This review of the album, dare I say from the outset, will be very similar to the review of Newsboys’ greatest hits collection that I reviewed earlier on during the year. Check out the review here. Now before you all are up in arms, let me give you the facts- Delirious? are a great band, no doubt about it. They have produced great songs and have given us melodies that have been impactful for millions of people around the world. Yet when a label releases a best of album, in the age of Spotify and Pandora, it seems to me more like a money grab than anything else. Not to dig into the intentions of Integrity Music as a label, but sometimes I wonder whether the track listing reflects the bold statement, that this collection of 16 songs is indeed the ultimate collection. Looking through the track list, I am pleased to see songs like “History Maker”, “Deeper”, “Rain Down”, “Did You Feel the Mountains Tremble”, “Jesus Blood”, “Majesty” and “My Glorious” on the album, all hits over their career spanning the 1990s and the 2000s. But then herein lies my point- 16 tracks to highlight a 13 year career? Too short! In fact, you would have about 30 tracks and you wouldn’t even cover all the singles of their career. Integrity Music, though their intentions are right in giving respect and honour to a band that revolutionised modern worship music, with a compilation, the compilation in and of itself should’ve been longer and maybe two discs, even three.
This album is full of nostalgia, yet it is heavily rooted in the Cutting Edge/King of Fools days. While those days are to be celebrated, there are some notable absences on the album of 16 songs. Songs like ‘Waiting for the Summer’, ‘Follow’, ‘Bliss’, ‘My Soul Sings’, ‘Love Will Find a Way’, ‘Inside Outside’, even ‘Sanctify’, ‘Paint the Town Red’, ‘White Ribbon Day’, ‘Louder than the Radio’ and ‘Come Like You Promise’ are all absent from this collection that is to be deemed the Ultimate Collection. While I’m not having a dig at the songs themselves, I’m having a dig at the process of making the album, and who actually decides which songs make it and which songs don’t. To be fair, the label probably needed to keep the track list shorter, to not let it drag on too much and to highlight the best of the best, maybe even to draw in newer fans of Delirious?.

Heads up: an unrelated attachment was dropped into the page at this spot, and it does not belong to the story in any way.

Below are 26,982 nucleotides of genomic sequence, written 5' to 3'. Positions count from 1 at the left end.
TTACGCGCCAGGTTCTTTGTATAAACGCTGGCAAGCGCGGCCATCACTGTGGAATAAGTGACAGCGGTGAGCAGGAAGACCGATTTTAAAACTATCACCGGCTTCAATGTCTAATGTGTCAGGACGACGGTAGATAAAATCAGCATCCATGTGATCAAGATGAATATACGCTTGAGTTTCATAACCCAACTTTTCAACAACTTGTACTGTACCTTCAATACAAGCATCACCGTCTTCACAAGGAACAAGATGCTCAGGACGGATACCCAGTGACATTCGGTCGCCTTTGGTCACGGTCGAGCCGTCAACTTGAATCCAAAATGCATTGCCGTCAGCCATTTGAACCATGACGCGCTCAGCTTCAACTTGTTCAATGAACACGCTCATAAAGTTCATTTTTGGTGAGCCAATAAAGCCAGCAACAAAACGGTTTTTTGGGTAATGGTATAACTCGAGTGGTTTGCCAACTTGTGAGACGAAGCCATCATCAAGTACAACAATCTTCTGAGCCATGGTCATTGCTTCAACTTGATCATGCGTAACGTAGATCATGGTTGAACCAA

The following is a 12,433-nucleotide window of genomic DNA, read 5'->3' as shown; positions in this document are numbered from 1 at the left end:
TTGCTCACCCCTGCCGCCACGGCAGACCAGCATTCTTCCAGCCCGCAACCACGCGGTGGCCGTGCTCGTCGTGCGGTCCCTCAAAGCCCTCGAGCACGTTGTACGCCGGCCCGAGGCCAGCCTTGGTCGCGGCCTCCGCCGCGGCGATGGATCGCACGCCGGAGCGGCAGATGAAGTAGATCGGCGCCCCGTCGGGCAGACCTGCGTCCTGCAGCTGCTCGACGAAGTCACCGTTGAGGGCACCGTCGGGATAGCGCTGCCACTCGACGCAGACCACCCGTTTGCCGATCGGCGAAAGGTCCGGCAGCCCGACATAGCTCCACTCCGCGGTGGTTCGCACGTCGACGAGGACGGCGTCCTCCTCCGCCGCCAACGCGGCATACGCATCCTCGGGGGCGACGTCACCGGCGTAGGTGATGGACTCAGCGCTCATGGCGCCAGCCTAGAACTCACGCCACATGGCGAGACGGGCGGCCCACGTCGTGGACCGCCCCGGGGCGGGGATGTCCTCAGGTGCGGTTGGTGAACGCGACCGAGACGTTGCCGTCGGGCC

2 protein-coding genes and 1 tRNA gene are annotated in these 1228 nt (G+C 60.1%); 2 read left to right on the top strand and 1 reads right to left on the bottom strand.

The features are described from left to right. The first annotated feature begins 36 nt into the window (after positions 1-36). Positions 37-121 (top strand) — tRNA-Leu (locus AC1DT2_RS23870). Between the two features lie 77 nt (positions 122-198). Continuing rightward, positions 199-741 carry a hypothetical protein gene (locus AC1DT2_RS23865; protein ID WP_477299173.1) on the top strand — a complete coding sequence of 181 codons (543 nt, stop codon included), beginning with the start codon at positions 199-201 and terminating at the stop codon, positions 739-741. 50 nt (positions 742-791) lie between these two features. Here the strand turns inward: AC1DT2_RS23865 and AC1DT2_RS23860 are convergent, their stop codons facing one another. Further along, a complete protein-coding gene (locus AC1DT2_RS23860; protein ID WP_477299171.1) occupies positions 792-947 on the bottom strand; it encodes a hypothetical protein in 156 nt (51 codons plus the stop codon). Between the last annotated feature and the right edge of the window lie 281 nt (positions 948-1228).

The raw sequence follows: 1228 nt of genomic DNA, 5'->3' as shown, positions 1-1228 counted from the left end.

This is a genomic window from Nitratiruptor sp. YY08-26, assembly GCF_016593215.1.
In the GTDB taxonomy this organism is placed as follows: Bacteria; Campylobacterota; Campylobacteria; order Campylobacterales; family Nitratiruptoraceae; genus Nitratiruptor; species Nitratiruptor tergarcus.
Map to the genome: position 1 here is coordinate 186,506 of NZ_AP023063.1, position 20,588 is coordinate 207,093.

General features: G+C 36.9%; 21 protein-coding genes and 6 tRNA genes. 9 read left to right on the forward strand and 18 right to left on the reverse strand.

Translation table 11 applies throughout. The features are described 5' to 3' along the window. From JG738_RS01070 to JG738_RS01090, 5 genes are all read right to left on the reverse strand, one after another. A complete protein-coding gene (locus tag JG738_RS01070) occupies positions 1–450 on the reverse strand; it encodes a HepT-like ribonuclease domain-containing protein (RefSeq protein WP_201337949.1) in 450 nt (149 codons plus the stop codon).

At a glance this is a pretty good snapshot of their career. Yet looking deeper, it probably would’ve been better to release a double (or maybe triple) disc and titled it the same thing. Delirious? has been and will continue to be a major influence in my life in terms of spiritual growth during my teenage years. But in a world of Spotify, this album sadly seems redundant. And it probably is, because I’m sure many Delirious? enthusiasts would’ve had these songs before from albums released previously. This sadly is a marketing ploy by Integrity Music. If you want to listen to a Delirious? album that is a great snapshot of their career, then I suggest you try to find the 2 Disc version of History Makers that released in 2009- much more comprehensive than Ultimate Collection. In fact, if you haven’t listened to Delirious? that much, start with that 2009 album and work your way to whichever album you want to afterward. For Ultimate Collection, it is a great album if you want nostalgia from the Cutting Edge days. But if you’re like me and want to take a journey throughout their whole career, then History Makers (the 2 Disc limited edition version) will be more of an enjoyable experience to the listener!
3 songs to listen to: History Maker, Majesty, My Glorious
RIYL: Jesus Culture, Tim Hughes, Matt Redman, Chris Tomlin, David Crowder*Band